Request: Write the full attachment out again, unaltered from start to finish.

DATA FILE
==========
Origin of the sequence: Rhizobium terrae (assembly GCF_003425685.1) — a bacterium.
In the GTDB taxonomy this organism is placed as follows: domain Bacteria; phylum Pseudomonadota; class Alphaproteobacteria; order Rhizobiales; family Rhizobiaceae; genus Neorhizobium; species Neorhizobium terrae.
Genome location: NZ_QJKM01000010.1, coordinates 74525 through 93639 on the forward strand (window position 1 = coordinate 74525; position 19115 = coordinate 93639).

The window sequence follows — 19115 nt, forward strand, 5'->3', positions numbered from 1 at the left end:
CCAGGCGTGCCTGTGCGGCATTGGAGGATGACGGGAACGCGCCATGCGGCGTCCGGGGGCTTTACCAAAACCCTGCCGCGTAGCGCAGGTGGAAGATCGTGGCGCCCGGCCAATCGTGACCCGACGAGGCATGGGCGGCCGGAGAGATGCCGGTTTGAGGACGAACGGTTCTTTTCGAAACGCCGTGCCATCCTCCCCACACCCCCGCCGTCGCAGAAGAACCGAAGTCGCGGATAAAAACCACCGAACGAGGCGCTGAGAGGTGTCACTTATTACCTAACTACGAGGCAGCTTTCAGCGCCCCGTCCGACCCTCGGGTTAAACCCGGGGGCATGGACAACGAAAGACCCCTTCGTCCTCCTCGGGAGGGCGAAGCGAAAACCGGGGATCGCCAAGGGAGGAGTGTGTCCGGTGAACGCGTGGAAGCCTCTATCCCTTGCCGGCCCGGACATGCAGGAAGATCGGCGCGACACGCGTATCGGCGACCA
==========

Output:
Origin of the sequence: Rhizobium terrae (assembly GCF_003425685.1) — a bacterium.
In the GTDB taxonomy this organism is placed as follows: domain Bacteria; phylum Pseudomonadota; class Alphaproteobacteria; order Rhizobiales; family Rhizobiaceae; genus Neorhizobium; species Neorhizobium terrae.
Genome location: NZ_QJKM01000010.1, coordinates 74525 through 93639 on the forward strand (window position 1 = coordinate 74525; position 19115 = coordinate 93639).

The window sequence follows — 19115 nt, forward strand, 5'->3', positions numbered from 1 at the left end:
CCAGGCGTGCCTGTGCGGCATTGGAGGATGACGGGAACGCGCCATGCGGCGTCCGGGGGCTTTACCAAAACCCTGCCGCGTAGCGCAGGTGGAAGATCGTGGCGCCCGGCCAATCGTGACCCGACGAGGCATGGGCGGCCGGAGAGATGCCGGTTTGAGGACGAACGGTTCTTTTCGAAACGCCGTGCCATCCTCCCCACACCCCCGCCGTCGCAGAAGAACCGAAGTCGCGGATAAAAACCACCGAACGAGGCGCTGAGAGGTGTCACTTATTACCTAACTACGAGGCAGCTTTCAGCGCCCCGTCCGACCCTCGGGTTAAACCCGGGGGCATGGACAACGAAAGACCCCTTCGTCCTCCTCGGGAGGGCGAAGCGAAAACCGGGGATCGCCAAGGGAGGAGTGTGTCCGGTGAACGCGTGGAAGCCTCTATCCCTTGCCGGCCCGGACATGCAGGAAGATCGGCGCGACACGCGTATCGGCGACCA